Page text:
of programs, TV companies will have to vertically
integrate their business activities. This implies that TV
companies will own rights over their content and distri-
bution to aggressively seek out new relationships to
accommodate the shift toward digital convergence.
Furthermore, companies will need to test new business
models to address increased fragmentation and intellec-
tual property in a digital era.
Vertical integration is the degree to which a firm
owns its upstream suppliers and its downstream buyers.
Vertically integrated companies are united through a
hierarchy and share a common owner. Usually, each
member of the hierarchy produces a different product or
service, and the products combine to satisfy a common
need. Vertical integration is one method of avoiding the
hold-up problem. Three varieties among vertical integra-
tion are backward (upstream) vertical integration, for-
ward (downstream) vertical integration, and balanced
(horizontal) vertical integration. The most effective
integration in internationally volatile media markets is
balanced (horizontal) vertical integration. In balanced
vertical integration, the company sets up subsidiaries
that both supply them with inputs and distribute their
outputs.
Internal and external gains and benefits due to vertical
integration include lower transaction costs, synchroniza-
tion of supply and demand along the chain of products,
lower uncertainty and higher investment, the ability to
monopolize markets throughout the chain by market
foreclosure, and better adaptation to the line of program-
ming of the broadcasting channel. Another advantage
includes more efficient distribution of the media content.
Vertical integration gives media firms higher control
over their operating environments, and it can help them
avoid losing market access in important upstream or
downstream phases (Doyle, 2002, p. 23). Another reason
for the creation of vertically integrated and diversified
media conglomerates is that it makes it more difficult for
them to be taken over by a predator (Doyle, 2002, p. 25).
As such, it provides additional value and more sustain-
able competitive advantage to media conglomerates. The
following are summaries of arguments made in favor of
vertical integration in the media industry: It prevents
double marginalization (Noam, Groebel, & Gerbarg,
2004, p. 46); it increases investment by internalizing
pecuniary externalities (Noam et al., 2004, p. 47); it may
improve investment coordination (Noam, Groebel, &
Gerbarg, 2004, p. 48); it restricts the entry of competitors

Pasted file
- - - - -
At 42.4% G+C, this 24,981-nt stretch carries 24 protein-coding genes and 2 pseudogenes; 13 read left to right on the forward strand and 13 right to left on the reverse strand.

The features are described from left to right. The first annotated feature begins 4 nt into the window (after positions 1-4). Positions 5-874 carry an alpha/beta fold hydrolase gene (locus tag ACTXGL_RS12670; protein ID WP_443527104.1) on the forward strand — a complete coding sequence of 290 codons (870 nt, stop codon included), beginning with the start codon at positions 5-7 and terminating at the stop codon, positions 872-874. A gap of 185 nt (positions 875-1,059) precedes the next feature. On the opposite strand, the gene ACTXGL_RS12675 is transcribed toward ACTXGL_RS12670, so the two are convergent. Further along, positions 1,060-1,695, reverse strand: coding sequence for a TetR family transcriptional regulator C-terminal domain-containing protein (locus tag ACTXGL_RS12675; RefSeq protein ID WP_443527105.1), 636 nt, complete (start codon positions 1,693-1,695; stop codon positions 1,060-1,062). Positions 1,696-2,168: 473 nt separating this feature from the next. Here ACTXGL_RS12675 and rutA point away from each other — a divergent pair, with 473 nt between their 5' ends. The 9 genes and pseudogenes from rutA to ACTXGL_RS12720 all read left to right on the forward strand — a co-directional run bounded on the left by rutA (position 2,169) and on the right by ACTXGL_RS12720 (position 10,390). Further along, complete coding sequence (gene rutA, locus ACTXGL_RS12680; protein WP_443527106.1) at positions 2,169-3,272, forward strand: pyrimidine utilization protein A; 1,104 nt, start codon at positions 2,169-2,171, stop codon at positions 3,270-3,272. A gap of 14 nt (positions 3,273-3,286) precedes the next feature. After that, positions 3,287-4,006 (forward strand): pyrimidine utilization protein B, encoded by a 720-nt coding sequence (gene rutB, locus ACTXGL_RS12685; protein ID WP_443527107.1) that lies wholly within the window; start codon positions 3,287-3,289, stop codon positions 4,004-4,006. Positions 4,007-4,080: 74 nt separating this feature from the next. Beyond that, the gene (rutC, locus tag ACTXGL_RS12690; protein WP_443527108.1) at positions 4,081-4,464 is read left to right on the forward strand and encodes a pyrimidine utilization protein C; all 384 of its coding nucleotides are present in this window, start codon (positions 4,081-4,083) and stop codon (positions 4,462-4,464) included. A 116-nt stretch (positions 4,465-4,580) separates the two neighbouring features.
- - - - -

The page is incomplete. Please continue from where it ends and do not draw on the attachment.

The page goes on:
to media markets and businesses; it provides the ability
to secure supplies and future orders and assurance of the
pricing, quality, and availability of supplies and opera-
tional efficiencies gained from coordinating production
of supplies with their consumption.
In summary, vertical integration is a successful strat-
egy for media conglomerates, as it is very efficient for
them to control both content production and distribu-
tion because the greater the distribution of their output,
the lower their per-unit production costs will be (Doyle,
2002, p. 34).
Vertical Expansion and Acquisition
Vertical expansion, in economics, is the growth of a busi-
ness enterprise through the acquisition of companies
that produce the intermediate goods needed by the
business or help market and distribute its final goods.
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86 Vukanovic
The result of the vertical expansion is a more efficient
business with lower costs and more profits. Vertical
expansion gives secure access to essential inputs or essen-
tial distribution outlets for output. This is a key advan-
tage in the media because firms depend on getting access
both to content and to avenues for distribution of con-
tent (Doyle, 2002, p. 35).
Vertical expansion is also known as a vertical acquisi-
tion. Vertical expansions or acquisitions can also be used
to increase scales and to gain market power, as well as to
set up competitive barriers. The acquisition of DirecTV®
by News Corporation is an example of vertical expansion
or acquisition. DirecTV is a satellite TV company through
which News Corporation can distribute more of its
media content: news, movies, and television shows.
Media Diversification
Convergence, globalization, and a massive market dereg-
ulation in the United States and Europe between 1980
and 1996 have strengthened trends toward concentrated
media and cross-media ownership, with the growth of
integrated conglomerates (e.g., Time Warner, Bertelsmann
AG, Walt Disney Co.) whose activities span several areas
of the industry (broadcasting, multichannel video pro-
gramming distribution [MVPD], Internet, publishing).
According to a report by Screen Digest (2000), only in this
decade did Europe see national or regional channels
jump from 100 to 1,000 (Sánchez-Tabernero, 2004),
whereas in the United States the number of TV stations
between 1980 and 2000 increased by about 700
(Vukanovic, 2004, p. 55). This implies that during the
1990s, 100 new commercial channels were created in